Dinner party etiquette can be full of arcane rituals and prohibitions, from knowing your fish fork from your oyster fork and always passing the port to the left.
But one taboo has disappeared – Britons are now comfortable discussing sex at the table, according to Country Life magazine, and therefore the discussion topic is on the cards at your next dinner party.
The magazine encourages readers to dispense with the outdated regulations of Debrett’s, until recently the authority on etiquette.
So chatting with one’s guests about bedroom antics is acceptable – but leave out political banter and discussions on religion, Country Life says.
The magazine adds: “Whatever the subject, the only proviso is that one should never be a bore; always read the room and seek both to listen and to entertain.”
Relaxed attire more acceptable
The dinner party dress code has also relaxed, with smart trainers now seen as cool rather than declasse – and acceptable to pair with dresses and suits.
Smoking jackets and smart chinos are now seen as a good modern alternative to black tie.
“We might have left the EU, but we need to learn from our Continental neighbours that it is possible to be both smart and comfortable,” writer Annunciata Elwes said.
Other rules that no longer apply include helping ladies into their chairs, which often merely involves their knees being “clumsily banged against a table leg”.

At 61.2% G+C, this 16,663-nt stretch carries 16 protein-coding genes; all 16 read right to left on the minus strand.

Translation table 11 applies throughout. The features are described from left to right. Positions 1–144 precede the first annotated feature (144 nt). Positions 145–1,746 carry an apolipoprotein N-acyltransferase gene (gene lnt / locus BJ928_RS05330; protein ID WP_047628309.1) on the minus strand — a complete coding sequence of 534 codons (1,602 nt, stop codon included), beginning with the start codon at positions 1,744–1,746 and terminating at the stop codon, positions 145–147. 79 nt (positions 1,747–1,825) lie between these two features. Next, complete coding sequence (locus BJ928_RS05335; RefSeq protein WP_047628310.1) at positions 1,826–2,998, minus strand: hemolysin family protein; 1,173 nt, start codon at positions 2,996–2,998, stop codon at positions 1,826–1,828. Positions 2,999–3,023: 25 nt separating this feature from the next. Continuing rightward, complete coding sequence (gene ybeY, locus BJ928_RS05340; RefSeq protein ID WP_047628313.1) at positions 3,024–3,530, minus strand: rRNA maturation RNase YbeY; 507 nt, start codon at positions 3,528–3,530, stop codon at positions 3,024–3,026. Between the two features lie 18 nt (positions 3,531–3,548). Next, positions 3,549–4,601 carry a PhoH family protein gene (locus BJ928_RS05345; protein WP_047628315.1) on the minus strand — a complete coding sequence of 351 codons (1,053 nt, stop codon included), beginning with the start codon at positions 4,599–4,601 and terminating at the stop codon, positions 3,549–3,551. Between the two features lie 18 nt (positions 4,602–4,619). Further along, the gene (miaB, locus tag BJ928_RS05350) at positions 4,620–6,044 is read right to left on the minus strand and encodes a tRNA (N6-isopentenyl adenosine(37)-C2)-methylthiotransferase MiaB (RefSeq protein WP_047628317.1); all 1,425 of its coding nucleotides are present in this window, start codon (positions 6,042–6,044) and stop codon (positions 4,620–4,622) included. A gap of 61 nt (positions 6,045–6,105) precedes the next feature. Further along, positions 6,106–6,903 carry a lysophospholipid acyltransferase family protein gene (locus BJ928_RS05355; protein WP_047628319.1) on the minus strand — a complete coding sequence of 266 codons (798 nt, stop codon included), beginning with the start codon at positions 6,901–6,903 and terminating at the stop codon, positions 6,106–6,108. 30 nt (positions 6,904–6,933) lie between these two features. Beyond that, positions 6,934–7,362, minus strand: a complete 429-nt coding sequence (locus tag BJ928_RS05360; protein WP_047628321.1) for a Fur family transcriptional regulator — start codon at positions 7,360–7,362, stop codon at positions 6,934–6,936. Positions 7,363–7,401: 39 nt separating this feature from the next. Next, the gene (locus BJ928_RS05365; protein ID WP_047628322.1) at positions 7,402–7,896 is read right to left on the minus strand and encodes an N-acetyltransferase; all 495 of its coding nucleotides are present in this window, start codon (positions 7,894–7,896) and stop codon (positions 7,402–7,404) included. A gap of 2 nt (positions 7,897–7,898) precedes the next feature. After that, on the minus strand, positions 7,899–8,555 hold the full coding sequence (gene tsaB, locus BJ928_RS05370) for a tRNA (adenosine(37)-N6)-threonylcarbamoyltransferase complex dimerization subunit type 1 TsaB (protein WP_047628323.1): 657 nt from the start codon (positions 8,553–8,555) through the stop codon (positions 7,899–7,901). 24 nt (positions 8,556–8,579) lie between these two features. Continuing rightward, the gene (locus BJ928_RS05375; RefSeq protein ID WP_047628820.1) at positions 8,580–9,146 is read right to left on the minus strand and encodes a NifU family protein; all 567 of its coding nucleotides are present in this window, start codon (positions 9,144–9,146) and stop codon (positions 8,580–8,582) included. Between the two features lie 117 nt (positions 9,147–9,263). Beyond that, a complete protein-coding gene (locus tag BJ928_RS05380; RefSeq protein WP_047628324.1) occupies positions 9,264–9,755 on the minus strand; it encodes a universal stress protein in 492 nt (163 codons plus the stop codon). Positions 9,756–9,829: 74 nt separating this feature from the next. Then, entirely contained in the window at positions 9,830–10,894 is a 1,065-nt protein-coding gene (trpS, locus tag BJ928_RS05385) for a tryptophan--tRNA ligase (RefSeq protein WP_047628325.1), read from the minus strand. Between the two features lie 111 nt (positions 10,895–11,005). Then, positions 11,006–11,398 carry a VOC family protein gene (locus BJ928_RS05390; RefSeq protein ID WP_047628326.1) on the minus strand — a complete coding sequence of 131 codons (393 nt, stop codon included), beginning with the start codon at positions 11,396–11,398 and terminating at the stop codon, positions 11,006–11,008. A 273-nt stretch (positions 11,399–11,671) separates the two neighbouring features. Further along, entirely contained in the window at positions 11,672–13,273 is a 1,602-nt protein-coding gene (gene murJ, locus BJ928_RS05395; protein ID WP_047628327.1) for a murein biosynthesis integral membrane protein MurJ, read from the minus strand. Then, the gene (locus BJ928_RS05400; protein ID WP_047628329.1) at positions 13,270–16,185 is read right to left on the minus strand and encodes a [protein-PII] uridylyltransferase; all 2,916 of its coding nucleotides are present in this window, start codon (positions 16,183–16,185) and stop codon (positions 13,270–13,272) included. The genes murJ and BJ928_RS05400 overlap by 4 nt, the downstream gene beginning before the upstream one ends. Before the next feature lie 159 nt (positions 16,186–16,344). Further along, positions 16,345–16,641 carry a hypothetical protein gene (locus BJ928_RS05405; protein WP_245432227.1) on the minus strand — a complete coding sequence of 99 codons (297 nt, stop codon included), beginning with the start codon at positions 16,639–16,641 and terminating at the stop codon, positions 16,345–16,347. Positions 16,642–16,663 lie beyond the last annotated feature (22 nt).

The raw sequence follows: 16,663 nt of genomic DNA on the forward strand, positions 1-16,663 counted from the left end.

The magazine adds that the tradition alternating male-female placements makes table plans too complex in an era of gender fluidity, although couples should not be placed together and must be encouraged to socialise.
Similarly, the edict of no elbows on the table can be given “the shove” as it is comfortable to sit with one elbow on the table, chin in hand, or even have two elbows on the table to lean forward to hear a fellow guest seated opposite.
Some rules have been retained – such as that men should speak first to the person on their right, and women to the person on their left, allows for easy sociability, ensuring that “nobody feels conversationally marooned”, while it is also still considered rude to leave the table before the main course is cleared.
Further new additions include no mobile phones at the table – not even simply just face down – as “they are a distraction to which it is all too easy to succumb”.
And children are encouraged to join the throng, given how immersed they often are in virtual worlds.
Lastly, while in times gone by it might have been sophisticated to sit with a post-prandial cigarette, smoking is no longer de rigeur. Even if leaving the table to smoke outdoors it is best to limit this to pairs to avoid breaking up the conversation.